U.S. crude oil exports declined noticeably during the second part of last year—an ironic development given the intense lobbying at the same time for the liberalizing of the country’s export laws and the ultimate repeal of the ban in December. Until December, the only shipments were mainly through loopholes which allowed flows to Canada.
Why the decline in U.S. crude exports? Like most of the oil market, the Atlantic Basin is saturated with oversupply and high inventories.
Why the decline in exports? Like most of the oil market, the Atlantic Basin is saturated with oversupply and high inventories. Meanwhile, West African and Middle East producers are competing fiercely to sell in Asia, limiting opportunities for U.S. producers to penetrate that market. Against this backdrop, the economics aren’t favorable for exports, with the spreads between U.S. crudes and international light, sweet prices having tightened.
The main factor behind the push to repeal the ban, which started early this decade when shale output took off, was U.S. light crudes selling well below Brent. This is no longer the case. Most headlines tend to focus on the spread between European marker Brent and NYMEX West Texas Intermediate (WTI), whose hub is at land-locked Cushing, Oklahoma. But Light Louisiana Sweet (LLS), produced on the Gulf Coast, is a better indicator of the U.S. market since it is waterborne, and lately it has been trading above or at parity with Brent. That’s a sharp reversal from a year ago. At the end of the first quarter of 2015, LLS sold for more than $5 under Brent, opening the arbitrage for exports. While the ban on shipping volumes outside the U.S. was still in place then, producers were able to export a minimal amount because of loopholes, mostly to Canada. In April, exports reached their record of .586 mbd, up .3 mbd from the same month in 2014, and .45 mbd versus April 2013 (see graphic below).
The LLS-Brent spread has fluctuated over the past year, and for a good part of January, LLS was roughly $1 above Brent. Now the two are at parity, undermining export opportunities.
The LLS-Brent spread has fluctuated over the past year, and for a good part of January, LLS was roughly $1 above Brent. Now the two are at parity, undermining exports. In the latest revised data from the Energy Information Administration (EIA), exports averaged .392 mbd in December, a 7 percent year-on-year drop, and a decline by a third from the April peak (see graphic below). Moreover, EIA preliminary data shows that exports in February were .396 mbd, down 19 percent year-on-year. Besides overall market conditions having hurt U.S. opportunities in Canada, improved pipeline dynamics with the reversal of Enbridge’s Line 9 in Quebec have lessened the need for U.S. crude. This gives Canadian refineries on the East Coast access to more crude produced in the Western part of the country.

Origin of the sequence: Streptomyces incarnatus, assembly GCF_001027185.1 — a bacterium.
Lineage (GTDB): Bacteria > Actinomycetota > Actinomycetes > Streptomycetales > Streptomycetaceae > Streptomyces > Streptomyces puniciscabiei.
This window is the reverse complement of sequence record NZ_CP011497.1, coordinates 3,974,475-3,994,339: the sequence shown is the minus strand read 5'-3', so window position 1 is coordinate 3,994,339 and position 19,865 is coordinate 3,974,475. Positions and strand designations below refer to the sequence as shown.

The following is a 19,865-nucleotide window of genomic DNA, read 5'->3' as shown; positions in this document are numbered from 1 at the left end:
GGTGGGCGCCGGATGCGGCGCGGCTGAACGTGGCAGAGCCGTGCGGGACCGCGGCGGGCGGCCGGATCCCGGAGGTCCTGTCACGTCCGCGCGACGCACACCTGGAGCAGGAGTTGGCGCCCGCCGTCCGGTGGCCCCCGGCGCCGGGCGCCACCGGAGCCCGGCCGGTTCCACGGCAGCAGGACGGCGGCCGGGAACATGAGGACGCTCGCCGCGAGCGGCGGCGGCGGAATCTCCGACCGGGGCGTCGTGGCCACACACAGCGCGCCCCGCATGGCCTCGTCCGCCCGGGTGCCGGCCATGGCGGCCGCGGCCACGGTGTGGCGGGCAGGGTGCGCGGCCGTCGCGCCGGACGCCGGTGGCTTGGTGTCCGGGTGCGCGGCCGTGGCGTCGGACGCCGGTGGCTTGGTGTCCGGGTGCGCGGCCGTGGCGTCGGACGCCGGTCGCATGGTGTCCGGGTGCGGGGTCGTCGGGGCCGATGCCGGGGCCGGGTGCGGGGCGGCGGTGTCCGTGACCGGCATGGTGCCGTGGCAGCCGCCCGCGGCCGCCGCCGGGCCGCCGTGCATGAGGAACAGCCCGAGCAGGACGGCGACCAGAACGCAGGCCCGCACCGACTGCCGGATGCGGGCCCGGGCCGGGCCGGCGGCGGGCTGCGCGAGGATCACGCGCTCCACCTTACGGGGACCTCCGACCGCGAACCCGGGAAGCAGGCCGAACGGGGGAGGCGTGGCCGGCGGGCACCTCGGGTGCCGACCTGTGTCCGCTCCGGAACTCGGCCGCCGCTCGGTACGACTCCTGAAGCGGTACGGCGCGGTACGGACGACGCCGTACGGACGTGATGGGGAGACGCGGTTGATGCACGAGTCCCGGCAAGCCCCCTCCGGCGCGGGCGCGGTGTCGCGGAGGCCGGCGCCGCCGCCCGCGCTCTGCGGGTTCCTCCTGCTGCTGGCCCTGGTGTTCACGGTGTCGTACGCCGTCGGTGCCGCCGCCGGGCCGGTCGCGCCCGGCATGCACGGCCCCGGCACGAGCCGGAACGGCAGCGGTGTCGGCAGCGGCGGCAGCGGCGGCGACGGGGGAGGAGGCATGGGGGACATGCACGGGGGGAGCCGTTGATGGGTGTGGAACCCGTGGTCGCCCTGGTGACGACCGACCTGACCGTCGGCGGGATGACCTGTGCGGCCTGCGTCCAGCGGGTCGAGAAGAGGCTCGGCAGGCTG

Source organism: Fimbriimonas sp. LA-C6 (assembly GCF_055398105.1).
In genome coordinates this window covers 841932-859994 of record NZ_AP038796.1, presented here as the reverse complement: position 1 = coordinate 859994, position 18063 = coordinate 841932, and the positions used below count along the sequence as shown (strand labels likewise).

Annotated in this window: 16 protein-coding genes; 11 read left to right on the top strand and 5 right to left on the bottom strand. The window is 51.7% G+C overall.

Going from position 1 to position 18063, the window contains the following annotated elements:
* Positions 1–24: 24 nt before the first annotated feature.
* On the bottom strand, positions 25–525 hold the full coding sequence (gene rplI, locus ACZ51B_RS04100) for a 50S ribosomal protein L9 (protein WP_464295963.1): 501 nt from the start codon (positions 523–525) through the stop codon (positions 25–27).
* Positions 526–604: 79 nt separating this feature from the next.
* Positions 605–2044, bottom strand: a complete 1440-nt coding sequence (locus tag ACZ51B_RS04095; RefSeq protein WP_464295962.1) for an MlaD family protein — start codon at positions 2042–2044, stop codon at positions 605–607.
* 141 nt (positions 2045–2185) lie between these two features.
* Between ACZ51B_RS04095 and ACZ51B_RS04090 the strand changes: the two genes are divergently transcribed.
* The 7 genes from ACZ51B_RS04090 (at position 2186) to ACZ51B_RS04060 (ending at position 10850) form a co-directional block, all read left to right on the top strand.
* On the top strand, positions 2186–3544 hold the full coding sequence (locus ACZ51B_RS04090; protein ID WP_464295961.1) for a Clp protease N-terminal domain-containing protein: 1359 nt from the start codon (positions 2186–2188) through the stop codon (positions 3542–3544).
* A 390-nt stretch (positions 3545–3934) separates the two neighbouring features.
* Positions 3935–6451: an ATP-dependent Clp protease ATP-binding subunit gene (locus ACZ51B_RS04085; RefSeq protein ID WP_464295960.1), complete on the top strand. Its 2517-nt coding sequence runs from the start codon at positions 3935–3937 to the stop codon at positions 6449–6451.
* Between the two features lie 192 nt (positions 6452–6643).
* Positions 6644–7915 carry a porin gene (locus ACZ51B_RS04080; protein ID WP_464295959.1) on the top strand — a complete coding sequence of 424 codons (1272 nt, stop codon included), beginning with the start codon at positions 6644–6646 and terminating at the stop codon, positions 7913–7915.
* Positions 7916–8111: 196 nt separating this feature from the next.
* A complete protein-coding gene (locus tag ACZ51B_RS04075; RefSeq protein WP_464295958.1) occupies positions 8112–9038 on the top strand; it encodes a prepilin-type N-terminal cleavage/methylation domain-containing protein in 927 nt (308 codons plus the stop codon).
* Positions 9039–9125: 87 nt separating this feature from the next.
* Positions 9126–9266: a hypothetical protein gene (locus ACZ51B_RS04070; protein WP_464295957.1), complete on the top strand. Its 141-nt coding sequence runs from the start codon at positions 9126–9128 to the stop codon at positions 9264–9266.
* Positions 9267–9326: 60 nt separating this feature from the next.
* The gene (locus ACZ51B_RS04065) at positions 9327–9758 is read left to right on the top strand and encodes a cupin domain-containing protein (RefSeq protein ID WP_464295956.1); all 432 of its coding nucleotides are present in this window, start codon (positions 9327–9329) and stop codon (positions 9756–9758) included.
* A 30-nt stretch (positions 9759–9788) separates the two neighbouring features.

While economics and the global market are in general unfavorable for exports, some cargoes will still be shipped to foreign buyers. Refineries in Europe and Israel have already bought volumes of U.S. crude since the ban was lifted in December. Nimble traders, depending on crude grades and volatility in spreads, can capture arbitrage opportunities to sell volumes into the international market. Moreover, some refiners overseas are purchasing U.S. light crudes for testing purposes, even at a loss, to see if U.S. grades can run in their systems. These tests are to help refiners boost supply diversity and ultimately energy security so they don’t have to rely on a limited number of sellers, some of whom might be unreliable because of political unrest or other factors.
U.S. imports are back on the rise
Imports are rising, which should keep LLS near Brent. There’s no need for a wave of exports because there’s enough appetite domestically for crude produced in the U.S.
LLS isn’t important to watch only because of export economics. The price matters for imports, too, since it typically competes directly with Brent and international crudes priced off the European marker. In order for the U.S. to bring in the marginal barrel, LLS has to be strong enough to cover freight costs for imports. Right now, imports are rising, at a relatively rapid rate, which should keep LLS near Brent. There’s no need for a wave of exports because there’s enough appetite domestically for crude produced in the U.S. Here is some recent data that show the uptick in crude oil imports, which is occurring due to domestic crude production grinding lower.
- For the week ending February 24, U.S. crude imports averaged 8.3 mbd, an enormous .92 mbd annual increase.
- The latest four-week average puts imports at 7.8 mbd, a roughly .5 mbd year-on-year jump.
- In December, the latest month with revised data, imports were 7.9 mbd, the highest monthly average since September 2013.
- For 2015, crude imports averaged 7.34 mbd, mostly flat with the previous year, halting four consecutive years of declines.
Spread volatility to persist
Just as the overall oil market will remain volatile, so will spreads between U.S. crudes and international prices. This volatility will naturally affect both U.S. exports and imports of crude. How well U.S. domestic production, which is steadily declining, performs will of course be the biggest factor impacting differentials and how much the country can export, and how much it needs to import. Energy security gains are eroding. We’re now in a much different environment than at the time the push to repeal the export ban took shape.